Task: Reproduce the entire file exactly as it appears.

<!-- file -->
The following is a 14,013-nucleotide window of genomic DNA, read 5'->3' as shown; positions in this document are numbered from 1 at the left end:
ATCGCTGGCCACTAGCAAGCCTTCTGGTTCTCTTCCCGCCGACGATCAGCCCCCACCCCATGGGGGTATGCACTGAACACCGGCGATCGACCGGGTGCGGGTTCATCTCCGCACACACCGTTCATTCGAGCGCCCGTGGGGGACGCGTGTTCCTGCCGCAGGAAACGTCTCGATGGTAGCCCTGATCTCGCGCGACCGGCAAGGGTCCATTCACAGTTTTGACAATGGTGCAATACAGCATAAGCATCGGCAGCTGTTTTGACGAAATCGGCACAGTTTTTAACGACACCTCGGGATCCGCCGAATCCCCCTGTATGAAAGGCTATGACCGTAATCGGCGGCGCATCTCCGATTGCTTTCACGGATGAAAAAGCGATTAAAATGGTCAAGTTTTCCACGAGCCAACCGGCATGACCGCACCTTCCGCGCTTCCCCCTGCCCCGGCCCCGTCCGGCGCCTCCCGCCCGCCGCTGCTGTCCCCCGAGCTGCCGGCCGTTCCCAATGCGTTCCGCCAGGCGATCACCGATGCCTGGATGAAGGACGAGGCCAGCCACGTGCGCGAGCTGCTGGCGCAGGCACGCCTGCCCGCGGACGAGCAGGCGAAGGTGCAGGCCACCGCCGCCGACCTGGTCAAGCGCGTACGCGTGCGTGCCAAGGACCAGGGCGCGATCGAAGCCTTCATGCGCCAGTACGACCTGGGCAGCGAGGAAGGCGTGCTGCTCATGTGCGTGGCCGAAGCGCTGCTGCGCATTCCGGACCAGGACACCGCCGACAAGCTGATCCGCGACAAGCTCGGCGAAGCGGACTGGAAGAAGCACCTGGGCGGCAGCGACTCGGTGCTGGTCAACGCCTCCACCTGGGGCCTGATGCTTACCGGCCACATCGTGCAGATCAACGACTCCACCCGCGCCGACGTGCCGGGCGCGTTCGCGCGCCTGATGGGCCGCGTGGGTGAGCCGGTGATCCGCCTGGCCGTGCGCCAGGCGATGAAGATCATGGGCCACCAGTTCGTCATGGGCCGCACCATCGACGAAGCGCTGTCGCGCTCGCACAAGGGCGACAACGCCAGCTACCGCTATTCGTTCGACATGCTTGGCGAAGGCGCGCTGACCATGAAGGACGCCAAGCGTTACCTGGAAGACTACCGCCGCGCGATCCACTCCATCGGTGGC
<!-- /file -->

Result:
The following is a 14,013-nucleotide window of genomic DNA, read 5'->3' as shown; positions in this document are numbered from 1 at the left end:
ATCGCTGGCCACTAGCAAGCCTTCTGGTTCTCTTCCCGCCGACGATCAGCCCCCACCCCATGGGGGTATGCACTGAACACCGGCGATCGACCGGGTGCGGGTTCATCTCCGCACACACCGTTCATTCGAGCGCCCGTGGGGGACGCGTGTTCCTGCCGCAGGAAACGTCTCGATGGTAGCCCTGATCTCGCGCGACCGGCAAGGGTCCATTCACAGTTTTGACAATGGTGCAATACAGCATAAGCATCGGCAGCTGTTTTGACGAAATCGGCACAGTTTTTAACGACACCTCGGGATCCGCCGAATCCCCCTGTATGAAAGGCTATGACCGTAATCGGCGGCGCATCTCCGATTGCTTTCACGGATGAAAAAGCGATTAAAATGGTCAAGTTTTCCACGAGCCAACCGGCATGACCGCACCTTCCGCGCTTCCCCCTGCCCCGGCCCCGTCCGGCGCCTCCCGCCCGCCGCTGCTGTCCCCCGAGCTGCCGGCCGTTCCCAATGCGTTCCGCCAGGCGATCACCGATGCCTGGATGAAGGACGAGGCCAGCCACGTGCGCGAGCTGCTGGCGCAGGCACGCCTGCCCGCGGACGAGCAGGCGAAGGTGCAGGCCACCGCCGCCGACCTGGTCAAGCGCGTACGCGTGCGTGCCAAGGACCAGGGCGCGATCGAAGCCTTCATGCGCCAGTACGACCTGGGCAGCGAGGAAGGCGTGCTGCTCATGTGCGTGGCCGAAGCGCTGCTGCGCATTCCGGACCAGGACACCGCCGACAAGCTGATCCGCGACAAGCTCGGCGAAGCGGACTGGAAGAAGCACCTGGGCGGCAGCGACTCGGTGCTGGTCAACGCCTCCACCTGGGGCCTGATGCTTACCGGCCACATCGTGCAGATCAACGACTCCACCCGCGCCGACGTGCCGGGCGCGTTCGCGCGCCTGATGGGCCGCGTGGGTGAGCCGGTGATCCGCCTGGCCGTGCGCCAGGCGATGAAGATCATGGGCCACCAGTTCGTCATGGGCCGCACCATCGACGAAGCGCTGTCGCGCTCGCACAAGGGCGACAACGCCAGCTACCGCTATTCGTTCGACATGCTTGGCGAAGGCGCGCTGACCATGAAGGACGCCAAGCGTTACCTGGAAGACTACCGCCGCGCGATCCACTCCATCGGTGGC